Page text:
Today’s RGE monitor has a feature, or whatever you’d call it, bringing together recent articles on yesterday’s IMF rumours, on intra-EMU government bond spreads, and on the possibility of exits from the Eurozone. The fact that these topics are being linked tells you something about how people are thinking. However, the Buiter and Eichengreen articles linked to by RGE are helpful in stating the case as to why Eurozone membership is so helpful now for countries like us: the counterfactual is pretty scary. The implication of EMU membership however, as many of you have pointed out, is that nominal wage cuts are badly needed (so what on earth are the ESB thinking of?).
Category: Economic Performance
I have been reading and enjoying www.thepropertypin.com for a few years now. You learn a lot about the Dublin property market, and sometimes about other stuff too.
I recently came across this post which alerted me to recent Eurostat industrial figures that ought surely be getting more airplay. As you can see, in the year to November 2008, industrial output dropped by 7.7% in both the Euro area and in the EU as a whole. There was a wide range in performance across countries:
Among the Member States for which data are available for November 2008, industrial production fell in nineteen and rose only in Ireland (+2.6%). The most significant decreases were registered in Estonia (-17.6%), Spain (-15.1%), Latvia (-13.9%) and Luxembourg (-13.8%).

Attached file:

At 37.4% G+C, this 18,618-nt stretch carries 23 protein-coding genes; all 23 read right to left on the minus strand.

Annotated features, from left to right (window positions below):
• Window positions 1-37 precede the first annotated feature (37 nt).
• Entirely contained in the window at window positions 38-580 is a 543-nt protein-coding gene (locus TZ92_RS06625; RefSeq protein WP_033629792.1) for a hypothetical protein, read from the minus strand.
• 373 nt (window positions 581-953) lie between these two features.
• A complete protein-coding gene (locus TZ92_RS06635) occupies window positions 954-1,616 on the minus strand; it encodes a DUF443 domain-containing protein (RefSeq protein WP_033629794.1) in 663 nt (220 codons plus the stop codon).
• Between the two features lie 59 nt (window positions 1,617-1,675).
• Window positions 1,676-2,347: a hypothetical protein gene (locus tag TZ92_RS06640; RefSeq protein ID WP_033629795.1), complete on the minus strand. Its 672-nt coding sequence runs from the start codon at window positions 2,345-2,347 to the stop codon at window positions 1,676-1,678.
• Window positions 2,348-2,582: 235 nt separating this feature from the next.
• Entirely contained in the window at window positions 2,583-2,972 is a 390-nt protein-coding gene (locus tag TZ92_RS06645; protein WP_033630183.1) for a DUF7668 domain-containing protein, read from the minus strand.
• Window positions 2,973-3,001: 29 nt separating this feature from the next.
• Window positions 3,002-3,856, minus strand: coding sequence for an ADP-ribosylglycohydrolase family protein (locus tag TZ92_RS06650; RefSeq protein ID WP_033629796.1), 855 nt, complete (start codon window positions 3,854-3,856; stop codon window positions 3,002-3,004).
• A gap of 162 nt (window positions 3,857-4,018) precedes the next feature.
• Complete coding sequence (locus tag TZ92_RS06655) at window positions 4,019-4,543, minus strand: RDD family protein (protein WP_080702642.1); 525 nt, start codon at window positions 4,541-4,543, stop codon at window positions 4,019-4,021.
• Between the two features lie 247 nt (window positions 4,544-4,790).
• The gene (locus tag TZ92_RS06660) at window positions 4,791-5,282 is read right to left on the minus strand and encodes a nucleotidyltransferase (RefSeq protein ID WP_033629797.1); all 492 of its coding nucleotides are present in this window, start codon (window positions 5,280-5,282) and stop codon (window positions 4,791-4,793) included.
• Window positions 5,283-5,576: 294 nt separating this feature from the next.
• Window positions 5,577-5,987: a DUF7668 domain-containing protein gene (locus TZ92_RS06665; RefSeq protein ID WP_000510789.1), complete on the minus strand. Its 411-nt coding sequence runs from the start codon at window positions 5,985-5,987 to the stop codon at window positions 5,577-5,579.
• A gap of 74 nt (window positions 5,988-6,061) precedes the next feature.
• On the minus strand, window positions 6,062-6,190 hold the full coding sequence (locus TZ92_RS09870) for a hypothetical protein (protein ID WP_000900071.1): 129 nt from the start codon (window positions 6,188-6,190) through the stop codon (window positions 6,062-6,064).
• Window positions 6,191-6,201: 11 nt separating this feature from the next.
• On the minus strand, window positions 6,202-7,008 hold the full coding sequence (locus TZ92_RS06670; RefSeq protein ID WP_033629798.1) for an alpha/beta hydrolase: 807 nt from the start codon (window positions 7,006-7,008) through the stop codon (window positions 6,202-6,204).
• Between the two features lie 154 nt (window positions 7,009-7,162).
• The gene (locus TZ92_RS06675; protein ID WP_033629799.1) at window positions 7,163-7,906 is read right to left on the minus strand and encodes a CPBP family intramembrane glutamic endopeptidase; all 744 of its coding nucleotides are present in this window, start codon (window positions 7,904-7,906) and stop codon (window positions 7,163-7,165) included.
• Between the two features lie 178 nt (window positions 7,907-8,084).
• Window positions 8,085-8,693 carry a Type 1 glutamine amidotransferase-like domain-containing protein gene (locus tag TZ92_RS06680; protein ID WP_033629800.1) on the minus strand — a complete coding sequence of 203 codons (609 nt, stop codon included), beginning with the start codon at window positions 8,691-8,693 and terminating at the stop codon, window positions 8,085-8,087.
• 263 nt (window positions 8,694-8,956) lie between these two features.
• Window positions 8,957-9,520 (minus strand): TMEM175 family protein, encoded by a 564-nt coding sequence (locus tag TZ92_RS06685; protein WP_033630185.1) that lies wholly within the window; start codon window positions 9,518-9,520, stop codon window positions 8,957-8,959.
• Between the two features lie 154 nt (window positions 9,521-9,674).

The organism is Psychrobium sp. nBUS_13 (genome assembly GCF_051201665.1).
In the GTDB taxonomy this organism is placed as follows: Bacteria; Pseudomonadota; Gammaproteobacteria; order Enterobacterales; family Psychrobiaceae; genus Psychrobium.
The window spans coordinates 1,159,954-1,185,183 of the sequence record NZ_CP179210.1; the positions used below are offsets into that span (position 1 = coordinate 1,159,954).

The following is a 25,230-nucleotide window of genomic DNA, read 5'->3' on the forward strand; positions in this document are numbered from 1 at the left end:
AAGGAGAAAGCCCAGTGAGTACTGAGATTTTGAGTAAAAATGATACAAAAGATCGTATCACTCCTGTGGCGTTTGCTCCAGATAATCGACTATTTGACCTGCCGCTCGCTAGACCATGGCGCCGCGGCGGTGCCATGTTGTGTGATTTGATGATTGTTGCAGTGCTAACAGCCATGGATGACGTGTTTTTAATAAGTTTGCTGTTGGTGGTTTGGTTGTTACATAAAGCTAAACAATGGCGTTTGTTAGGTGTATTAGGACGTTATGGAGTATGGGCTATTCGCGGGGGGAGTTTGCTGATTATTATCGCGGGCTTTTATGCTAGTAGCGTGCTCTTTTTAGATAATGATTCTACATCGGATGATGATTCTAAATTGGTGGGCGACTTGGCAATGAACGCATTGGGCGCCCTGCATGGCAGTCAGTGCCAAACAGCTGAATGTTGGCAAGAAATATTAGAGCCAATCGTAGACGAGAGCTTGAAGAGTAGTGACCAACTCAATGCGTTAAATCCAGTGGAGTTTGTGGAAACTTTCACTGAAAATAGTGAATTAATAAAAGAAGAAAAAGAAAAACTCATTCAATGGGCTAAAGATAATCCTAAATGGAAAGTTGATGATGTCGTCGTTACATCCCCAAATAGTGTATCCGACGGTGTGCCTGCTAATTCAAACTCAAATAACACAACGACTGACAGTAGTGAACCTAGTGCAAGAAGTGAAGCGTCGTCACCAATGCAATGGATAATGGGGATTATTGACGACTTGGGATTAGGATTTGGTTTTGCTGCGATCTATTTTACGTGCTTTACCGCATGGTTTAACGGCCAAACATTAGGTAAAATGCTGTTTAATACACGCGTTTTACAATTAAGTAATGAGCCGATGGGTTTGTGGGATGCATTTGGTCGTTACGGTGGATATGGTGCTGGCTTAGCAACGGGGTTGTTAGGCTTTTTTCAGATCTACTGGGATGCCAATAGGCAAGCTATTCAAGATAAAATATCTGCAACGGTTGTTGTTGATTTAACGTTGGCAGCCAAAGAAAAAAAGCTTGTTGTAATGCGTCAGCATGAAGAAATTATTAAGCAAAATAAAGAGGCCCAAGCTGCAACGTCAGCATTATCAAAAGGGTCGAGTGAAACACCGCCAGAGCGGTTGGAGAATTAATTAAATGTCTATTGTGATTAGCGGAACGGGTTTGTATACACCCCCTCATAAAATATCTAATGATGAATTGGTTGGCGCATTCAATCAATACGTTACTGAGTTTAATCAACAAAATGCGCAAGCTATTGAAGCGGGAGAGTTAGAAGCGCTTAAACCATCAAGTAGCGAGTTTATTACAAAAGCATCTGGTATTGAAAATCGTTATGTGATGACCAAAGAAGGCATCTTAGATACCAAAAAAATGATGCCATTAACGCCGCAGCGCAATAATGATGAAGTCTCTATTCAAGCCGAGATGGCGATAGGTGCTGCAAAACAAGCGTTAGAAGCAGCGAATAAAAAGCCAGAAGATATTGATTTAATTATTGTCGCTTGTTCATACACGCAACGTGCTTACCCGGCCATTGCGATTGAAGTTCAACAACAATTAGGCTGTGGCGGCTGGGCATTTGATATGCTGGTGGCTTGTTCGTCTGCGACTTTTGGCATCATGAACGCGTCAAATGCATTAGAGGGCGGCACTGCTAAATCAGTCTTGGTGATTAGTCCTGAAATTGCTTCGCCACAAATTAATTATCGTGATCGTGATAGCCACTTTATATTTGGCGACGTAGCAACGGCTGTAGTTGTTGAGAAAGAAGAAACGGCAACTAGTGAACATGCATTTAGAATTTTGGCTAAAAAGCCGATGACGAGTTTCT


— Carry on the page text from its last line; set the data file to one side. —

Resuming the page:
Now, the question is, are these big numbers or small numbers? Here is a table giving changes in industrial output between 1929 and 1937. Looking at the three-year declines between 1929 and 1932, and comparing these with the one-year declines from 2007 to 2008, my answer is that these are frighteningly big numbers. Industrial output is not declining at the rate experienced in the US or Germany during the Great Depression, but that is setting the bar pretty low. It is declining more rapidly than the average falls experienced in Europe as a whole during that period (although those average falls are unweighted, and thus have a large health warning attached to them).
Each month, the Department of Finance releases a compendium of recent data on many different dimensions of Irish economic performance: the link to the January edition (released today) is here.
Today’s FT has a piece which indicates nicely how we are now perceived abroad. The accompanying video is also worth a look.
You can read it here